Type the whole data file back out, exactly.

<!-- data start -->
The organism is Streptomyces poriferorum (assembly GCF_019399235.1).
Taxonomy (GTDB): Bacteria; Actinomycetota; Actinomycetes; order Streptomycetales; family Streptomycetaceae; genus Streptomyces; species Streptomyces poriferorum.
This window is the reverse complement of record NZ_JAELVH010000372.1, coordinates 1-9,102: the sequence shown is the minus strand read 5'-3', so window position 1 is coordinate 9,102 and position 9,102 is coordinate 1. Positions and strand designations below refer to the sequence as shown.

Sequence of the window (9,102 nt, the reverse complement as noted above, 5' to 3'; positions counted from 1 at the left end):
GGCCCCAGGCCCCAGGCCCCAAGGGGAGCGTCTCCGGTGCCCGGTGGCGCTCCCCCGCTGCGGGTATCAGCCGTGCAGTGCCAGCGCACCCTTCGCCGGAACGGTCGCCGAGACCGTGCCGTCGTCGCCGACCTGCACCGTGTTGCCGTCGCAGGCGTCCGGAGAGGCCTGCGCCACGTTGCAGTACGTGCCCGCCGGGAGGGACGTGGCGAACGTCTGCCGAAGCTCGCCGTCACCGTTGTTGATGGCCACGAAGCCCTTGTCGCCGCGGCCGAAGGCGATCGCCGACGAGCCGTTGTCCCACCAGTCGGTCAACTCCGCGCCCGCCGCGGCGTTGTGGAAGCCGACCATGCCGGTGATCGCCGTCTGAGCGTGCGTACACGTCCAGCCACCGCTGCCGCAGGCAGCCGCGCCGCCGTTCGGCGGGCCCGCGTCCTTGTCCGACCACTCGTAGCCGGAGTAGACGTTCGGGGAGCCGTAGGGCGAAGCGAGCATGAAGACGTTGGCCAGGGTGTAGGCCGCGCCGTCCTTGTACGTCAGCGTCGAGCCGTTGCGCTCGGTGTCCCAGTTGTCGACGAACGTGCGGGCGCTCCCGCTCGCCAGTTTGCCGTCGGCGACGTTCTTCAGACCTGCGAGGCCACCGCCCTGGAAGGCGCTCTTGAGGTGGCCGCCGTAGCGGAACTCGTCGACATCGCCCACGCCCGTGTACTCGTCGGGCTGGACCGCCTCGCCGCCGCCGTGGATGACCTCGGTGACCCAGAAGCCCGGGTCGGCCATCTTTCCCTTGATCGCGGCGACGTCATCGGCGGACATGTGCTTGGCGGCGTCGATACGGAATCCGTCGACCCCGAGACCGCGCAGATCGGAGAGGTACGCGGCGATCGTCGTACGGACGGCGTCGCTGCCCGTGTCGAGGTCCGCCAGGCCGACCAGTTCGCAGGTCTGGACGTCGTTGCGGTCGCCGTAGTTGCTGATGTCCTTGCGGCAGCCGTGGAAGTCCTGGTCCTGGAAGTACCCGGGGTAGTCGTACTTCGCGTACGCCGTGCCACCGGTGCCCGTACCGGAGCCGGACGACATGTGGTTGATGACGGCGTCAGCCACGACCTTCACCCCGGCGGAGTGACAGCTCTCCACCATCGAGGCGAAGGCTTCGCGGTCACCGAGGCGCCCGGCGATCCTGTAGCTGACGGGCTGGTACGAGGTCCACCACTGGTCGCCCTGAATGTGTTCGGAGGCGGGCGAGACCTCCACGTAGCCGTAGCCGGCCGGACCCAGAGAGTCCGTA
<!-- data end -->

The organism is Streptomyces poriferorum (assembly GCF_019399235.1).
Taxonomy (GTDB): Bacteria; Actinomycetota; Actinomycetes; order Streptomycetales; family Streptomycetaceae; genus Streptomyces; species Streptomyces poriferorum.
This window is the reverse complement of record NZ_JAELVH010000372.1, coordinates 1-9,102: the sequence shown is the minus strand read 5'-3', so window position 1 is coordinate 9,102 and position 9,102 is coordinate 1. Positions and strand designations below refer to the sequence as shown.

Sequence of the window (9,102 nt, the reverse complement as noted above, 5' to 3'; positions counted from 1 at the left end):
GGCCCCAGGCCCCAGGCCCCAAGGGGAGCGTCTCCGGTGCCCGGTGGCGCTCCCCCGCTGCGGGTATCAGCCGTGCAGTGCCAGCGCACCCTTCGCCGGAACGGTCGCCGAGACCGTGCCGTCGTCGCCGACCTGCACCGTGTTGCCGTCGCAGGCGTCCGGAGAGGCCTGCGCCACGTTGCAGTACGTGCCCGCCGGGAGGGACGTGGCGAACGTCTGCCGAAGCTCGCCGTCACCGTTGTTGATGGCCACGAAGCCCTTGTCGCCGCGGCCGAAGGCGATCGCCGACGAGCCGTTGTCCCACCAGTCGGTCAACTCCGCGCCCGCCGCGGCGTTGTGGAAGCCGACCATGCCGGTGATCGCCGTCTGAGCGTGCGTACACGTCCAGCCACCGCTGCCGCAGGCAGCCGCGCCGCCGTTCGGCGGGCCCGCGTCCTTGTCCGACCACTCGTAGCCGGAGTAGACGTTCGGGGAGCCGTAGGGCGAAGCGAGCATGAAGACGTTGGCCAGGGTGTAGGCCGCGCCGTCCTTGTACGTCAGCGTCGAGCCGTTGCGCTCGGTGTCCCAGTTGTCGACGAACGTGCGGGCGCTCCCGCTCGCCAGTTTGCCGTCGGCGACGTTCTTCAGACCTGCGAGGCCACCGCCCTGGAAGGCGCTCTTGAGGTGGCCGCCGTAGCGGAACTCGTCGACATCGCCCACGCCCGTGTACTCGTCGGGCTGGACCGCCTCGCCGCCGCCGTGGATGACCTCGGTGACCCAGAAGCCCGGGTCGGCCATCTTTCCCTTGATCGCGGCGACGTCATCGGCGGACATGTGCTTGGCGGCGTCGATACGGAATCCGTCGACCCCGAGACCGCGCAGATCGGAGAGGTACGCGGCGATCGTCGTACGGACGGCGTCGCTGCCCGTGTCGAGGTCCGCCAGGCCGACCAGTTCGCAGGTCTGGACGTCGTTGCGGTCGCCGTAGTTGCTGATGTCCTTGCGGCAGCCGTGGAAGTCCTGGTCCTGGAAGTACCCGGGGTAGTCGTACTTCGCGTACGCCGTGCCACCGGTGCCCGTACCGGAGCCGGACGACATGTGGTTGATGACGGCGTCAGCCACGACCTTCACCCCGGCGGAGTGACAGCTCTCCACCATCGAGGCGAAGGCTTCGCGGTCACCGAGGCGCCCGGCGATCCTGTAGCTGACGGGCTGGTACGAGGTCCACCACTGGTCGCCCTGAATGTGTTCGGAGGCGGGCGAGACCTCCACGTAGCCGTAGCCGGCCGGACCCAGAGAGTCCGTA